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July 11, 1993


By CBR Staff Writer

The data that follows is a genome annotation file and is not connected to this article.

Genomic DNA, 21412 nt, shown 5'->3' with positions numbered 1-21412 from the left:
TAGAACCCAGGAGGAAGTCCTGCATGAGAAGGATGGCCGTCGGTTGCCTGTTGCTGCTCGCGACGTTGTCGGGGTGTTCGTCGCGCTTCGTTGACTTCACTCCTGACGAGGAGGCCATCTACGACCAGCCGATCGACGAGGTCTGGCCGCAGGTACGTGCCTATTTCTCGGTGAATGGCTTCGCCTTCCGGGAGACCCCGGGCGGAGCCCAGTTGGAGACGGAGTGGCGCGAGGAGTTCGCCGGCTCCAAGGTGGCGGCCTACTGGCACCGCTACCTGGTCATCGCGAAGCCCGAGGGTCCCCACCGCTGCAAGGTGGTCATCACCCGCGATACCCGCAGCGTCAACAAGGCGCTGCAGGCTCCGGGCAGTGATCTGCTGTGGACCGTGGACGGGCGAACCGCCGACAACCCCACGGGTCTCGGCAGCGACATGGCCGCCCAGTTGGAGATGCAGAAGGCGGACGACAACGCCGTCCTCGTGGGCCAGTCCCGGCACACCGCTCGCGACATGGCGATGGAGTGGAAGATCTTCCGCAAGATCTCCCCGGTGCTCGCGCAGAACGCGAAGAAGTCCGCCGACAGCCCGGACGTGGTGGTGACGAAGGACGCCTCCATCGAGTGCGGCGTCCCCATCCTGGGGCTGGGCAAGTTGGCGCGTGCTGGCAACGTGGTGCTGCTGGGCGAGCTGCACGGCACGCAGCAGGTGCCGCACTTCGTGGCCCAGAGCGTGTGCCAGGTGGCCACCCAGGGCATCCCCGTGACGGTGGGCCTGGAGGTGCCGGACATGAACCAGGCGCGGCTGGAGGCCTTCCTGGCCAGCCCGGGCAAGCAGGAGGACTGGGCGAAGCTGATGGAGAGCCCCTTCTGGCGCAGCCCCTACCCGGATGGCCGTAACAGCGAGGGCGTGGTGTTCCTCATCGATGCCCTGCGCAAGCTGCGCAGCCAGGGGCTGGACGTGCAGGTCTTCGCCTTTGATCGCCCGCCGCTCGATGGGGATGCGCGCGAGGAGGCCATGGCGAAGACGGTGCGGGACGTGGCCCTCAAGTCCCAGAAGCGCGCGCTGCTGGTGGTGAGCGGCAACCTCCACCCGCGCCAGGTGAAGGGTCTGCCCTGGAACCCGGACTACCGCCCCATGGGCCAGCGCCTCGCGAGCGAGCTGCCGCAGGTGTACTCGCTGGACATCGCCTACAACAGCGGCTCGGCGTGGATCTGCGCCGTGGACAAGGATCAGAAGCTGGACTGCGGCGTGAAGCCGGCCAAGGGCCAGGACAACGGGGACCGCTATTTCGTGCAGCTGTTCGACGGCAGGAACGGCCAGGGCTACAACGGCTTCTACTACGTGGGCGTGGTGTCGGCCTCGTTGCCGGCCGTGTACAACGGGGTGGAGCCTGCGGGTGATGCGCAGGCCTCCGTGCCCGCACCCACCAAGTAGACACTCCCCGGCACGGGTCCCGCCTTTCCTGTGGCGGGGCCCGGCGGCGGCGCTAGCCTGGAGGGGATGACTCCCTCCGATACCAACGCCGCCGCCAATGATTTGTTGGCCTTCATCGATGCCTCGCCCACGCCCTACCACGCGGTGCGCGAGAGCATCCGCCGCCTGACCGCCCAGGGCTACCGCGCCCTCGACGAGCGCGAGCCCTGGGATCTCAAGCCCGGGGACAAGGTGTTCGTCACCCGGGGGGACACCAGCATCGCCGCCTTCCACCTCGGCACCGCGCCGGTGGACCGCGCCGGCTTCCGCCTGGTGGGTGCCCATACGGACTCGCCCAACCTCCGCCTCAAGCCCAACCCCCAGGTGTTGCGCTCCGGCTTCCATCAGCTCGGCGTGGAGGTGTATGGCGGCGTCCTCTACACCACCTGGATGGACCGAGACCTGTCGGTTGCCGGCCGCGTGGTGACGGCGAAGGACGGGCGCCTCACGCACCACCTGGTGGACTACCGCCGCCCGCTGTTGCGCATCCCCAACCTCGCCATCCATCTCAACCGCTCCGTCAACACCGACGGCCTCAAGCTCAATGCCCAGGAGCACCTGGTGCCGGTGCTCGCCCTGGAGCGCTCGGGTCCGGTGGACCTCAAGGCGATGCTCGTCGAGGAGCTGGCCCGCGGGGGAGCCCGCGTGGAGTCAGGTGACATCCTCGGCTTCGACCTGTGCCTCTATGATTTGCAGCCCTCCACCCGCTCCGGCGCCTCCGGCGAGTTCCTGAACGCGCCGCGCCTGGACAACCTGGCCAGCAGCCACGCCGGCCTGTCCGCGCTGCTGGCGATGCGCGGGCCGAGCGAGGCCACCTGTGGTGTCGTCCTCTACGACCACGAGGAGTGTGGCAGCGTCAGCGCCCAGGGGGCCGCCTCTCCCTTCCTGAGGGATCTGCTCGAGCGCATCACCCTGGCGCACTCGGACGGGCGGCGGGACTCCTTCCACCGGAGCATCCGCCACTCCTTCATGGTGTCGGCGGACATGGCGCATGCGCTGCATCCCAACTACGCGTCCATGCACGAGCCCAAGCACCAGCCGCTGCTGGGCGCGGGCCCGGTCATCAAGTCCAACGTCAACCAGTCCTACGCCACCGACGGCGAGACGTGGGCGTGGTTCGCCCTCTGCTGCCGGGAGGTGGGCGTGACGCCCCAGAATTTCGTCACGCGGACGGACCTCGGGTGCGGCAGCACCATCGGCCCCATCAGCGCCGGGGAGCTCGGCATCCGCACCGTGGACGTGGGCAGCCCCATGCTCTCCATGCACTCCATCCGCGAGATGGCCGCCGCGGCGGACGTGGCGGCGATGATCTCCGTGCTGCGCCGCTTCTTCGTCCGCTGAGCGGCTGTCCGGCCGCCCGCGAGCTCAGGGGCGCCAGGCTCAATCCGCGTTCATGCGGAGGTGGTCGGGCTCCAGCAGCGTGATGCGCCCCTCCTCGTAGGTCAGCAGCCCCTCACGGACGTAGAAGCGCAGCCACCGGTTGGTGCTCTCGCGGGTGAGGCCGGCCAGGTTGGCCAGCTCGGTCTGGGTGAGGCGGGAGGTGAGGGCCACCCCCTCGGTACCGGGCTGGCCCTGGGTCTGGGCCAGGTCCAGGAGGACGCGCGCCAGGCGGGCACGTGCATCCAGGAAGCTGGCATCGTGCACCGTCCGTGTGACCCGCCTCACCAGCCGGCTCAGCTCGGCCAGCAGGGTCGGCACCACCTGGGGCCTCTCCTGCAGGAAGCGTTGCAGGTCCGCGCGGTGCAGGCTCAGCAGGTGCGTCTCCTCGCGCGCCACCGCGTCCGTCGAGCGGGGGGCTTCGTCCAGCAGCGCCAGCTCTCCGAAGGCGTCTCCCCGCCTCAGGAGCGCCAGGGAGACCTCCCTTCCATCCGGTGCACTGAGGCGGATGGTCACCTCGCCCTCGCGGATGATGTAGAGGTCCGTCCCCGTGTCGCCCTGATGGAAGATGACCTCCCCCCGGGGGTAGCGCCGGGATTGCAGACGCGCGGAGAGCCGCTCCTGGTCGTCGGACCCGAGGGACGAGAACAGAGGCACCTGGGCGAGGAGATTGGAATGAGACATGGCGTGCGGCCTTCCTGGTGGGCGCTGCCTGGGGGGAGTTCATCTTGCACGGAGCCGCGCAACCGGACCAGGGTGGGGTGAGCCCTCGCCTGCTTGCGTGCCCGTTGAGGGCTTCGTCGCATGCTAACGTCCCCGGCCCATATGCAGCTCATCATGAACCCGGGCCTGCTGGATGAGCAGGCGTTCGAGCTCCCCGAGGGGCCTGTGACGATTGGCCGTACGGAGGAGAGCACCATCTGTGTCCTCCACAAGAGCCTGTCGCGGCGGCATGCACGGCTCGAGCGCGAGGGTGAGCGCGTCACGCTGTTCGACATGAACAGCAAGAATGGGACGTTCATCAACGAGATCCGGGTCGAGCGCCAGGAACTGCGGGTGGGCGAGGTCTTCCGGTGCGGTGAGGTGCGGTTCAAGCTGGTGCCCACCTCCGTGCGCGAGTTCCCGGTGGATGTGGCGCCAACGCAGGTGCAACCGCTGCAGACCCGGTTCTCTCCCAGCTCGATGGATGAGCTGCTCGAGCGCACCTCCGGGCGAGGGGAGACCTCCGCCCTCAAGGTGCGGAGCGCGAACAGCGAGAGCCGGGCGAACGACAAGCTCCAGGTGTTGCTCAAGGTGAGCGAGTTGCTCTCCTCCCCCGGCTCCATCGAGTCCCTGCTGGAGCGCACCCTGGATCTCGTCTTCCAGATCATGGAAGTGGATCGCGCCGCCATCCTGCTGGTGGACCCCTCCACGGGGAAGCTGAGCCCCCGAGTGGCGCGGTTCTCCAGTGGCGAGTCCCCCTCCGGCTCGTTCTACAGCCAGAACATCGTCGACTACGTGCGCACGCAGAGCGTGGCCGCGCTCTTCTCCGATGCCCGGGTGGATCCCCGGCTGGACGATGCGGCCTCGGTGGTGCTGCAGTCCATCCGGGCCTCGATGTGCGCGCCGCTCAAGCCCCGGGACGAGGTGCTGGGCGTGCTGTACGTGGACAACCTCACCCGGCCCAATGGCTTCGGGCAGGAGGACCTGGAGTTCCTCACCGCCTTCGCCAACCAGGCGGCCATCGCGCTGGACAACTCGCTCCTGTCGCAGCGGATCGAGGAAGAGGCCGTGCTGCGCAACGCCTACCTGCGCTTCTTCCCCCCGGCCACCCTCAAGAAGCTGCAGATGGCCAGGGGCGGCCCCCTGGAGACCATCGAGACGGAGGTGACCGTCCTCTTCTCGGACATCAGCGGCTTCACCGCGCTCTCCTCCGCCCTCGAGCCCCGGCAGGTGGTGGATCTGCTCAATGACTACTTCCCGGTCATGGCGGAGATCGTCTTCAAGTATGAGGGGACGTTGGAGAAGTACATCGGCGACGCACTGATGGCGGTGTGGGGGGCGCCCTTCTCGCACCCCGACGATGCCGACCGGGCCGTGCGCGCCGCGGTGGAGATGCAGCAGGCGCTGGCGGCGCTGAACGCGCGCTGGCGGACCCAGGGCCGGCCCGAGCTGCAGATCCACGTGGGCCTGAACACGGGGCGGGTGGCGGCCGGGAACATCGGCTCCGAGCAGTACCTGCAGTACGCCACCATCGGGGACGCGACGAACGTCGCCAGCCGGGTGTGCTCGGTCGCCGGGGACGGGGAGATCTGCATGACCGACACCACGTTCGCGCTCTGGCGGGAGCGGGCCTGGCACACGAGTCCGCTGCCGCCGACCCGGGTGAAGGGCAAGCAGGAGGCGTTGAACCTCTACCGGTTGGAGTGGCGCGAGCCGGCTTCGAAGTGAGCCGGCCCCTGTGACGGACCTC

Marlborough, Massachusetts-based router manufacturer CrossComm Corp is making an expanded push into the UK market through a new joint venture company with its UK distributor, Tricom Group Ltd (CI No 2,199). It has also announced a new high-end backbone router for IBM Corp SNA environments developed specifically for non-stop corporate networking. Rather than establishing its own UK subsidiary, CrossComm says it opted for the joint venture to build on both companies’ expertise. Tad Witkowicz, president and chief executive of CrossComm, says that Tricom has very strong distribution expertise, but says that particularly with the new high-end router, users want the reassurance of dealing directly with the manufacturer. To be called CrossComm UK, the company will be 51% owned by CrossComm and 49% by Tricom. It will be based at Tricom’s High Wycombe, Buckinghamshire headquarters. The new router – dubbed the XL80 – incorporates the company’s Protocol Independent Routing software, which gets around the problem of routing unroutable SNA packets by building up a database of network addresses. Until now, a question mark had hung over whether this approach could be used for very high-end applications (underlined by the fact that the company has not until now attacked the top end of the market) but CrossComm has got around this through a distributed RISC processor design, incorporating four Intel Corp 80960 RISC processors per router module, giving 32 processors in all. This, it says, gives it much greater processing power than the Cisco 7000 and the IBM 6611 against which it is being pitched. Indeed, CrossComm reckons that the XL80 is three times faster than the former, and ten times faster than the latter. Among the other features which the company is pushing is support for Advanced Peer-to-Peer Networking directory sources (CrossComm is a licensee of the APPN code); built-in local and wide area network analyser functions; end-station inventory, network billing and accounting software, as well as rule-based network trouble shooting software. Asynchronous Transfer Mode support is also planned for the first quarter of next year: CrossComm says that the router has an Asynchronous Transfer Mode-ready switching backplane capable of 32Gbps capacity. US list price for the router begins oat $20,000; upgrades to Asynchronous Transfer Mode will be priced at $1,500 per router module. Both Witkowicz and Mike Hafferty, who is chief executive of Tricom, admit that the new company is going to be faced with a battle on two fronts: not only will they have to establish the CrossComm name in the UK (until now, the company’s products have been badged as Tricom), but they will also have to convince those users who have heard of CrossComm that it has the expertise to provide them with high-end implementations. Hafferty is, however, optimistic about the company’s prospects, saying that despite the move into uncharted territory the new router is complementary to our product range and I don’t think we’ll encounter any problems. However, Witkowicz does admit that there are scenarios where Cisco Systems Inc might still be the preferred option, saying Where Cisco does win is where there is a large TCP/IP contingent in a company… these people have a religion about Cisco.

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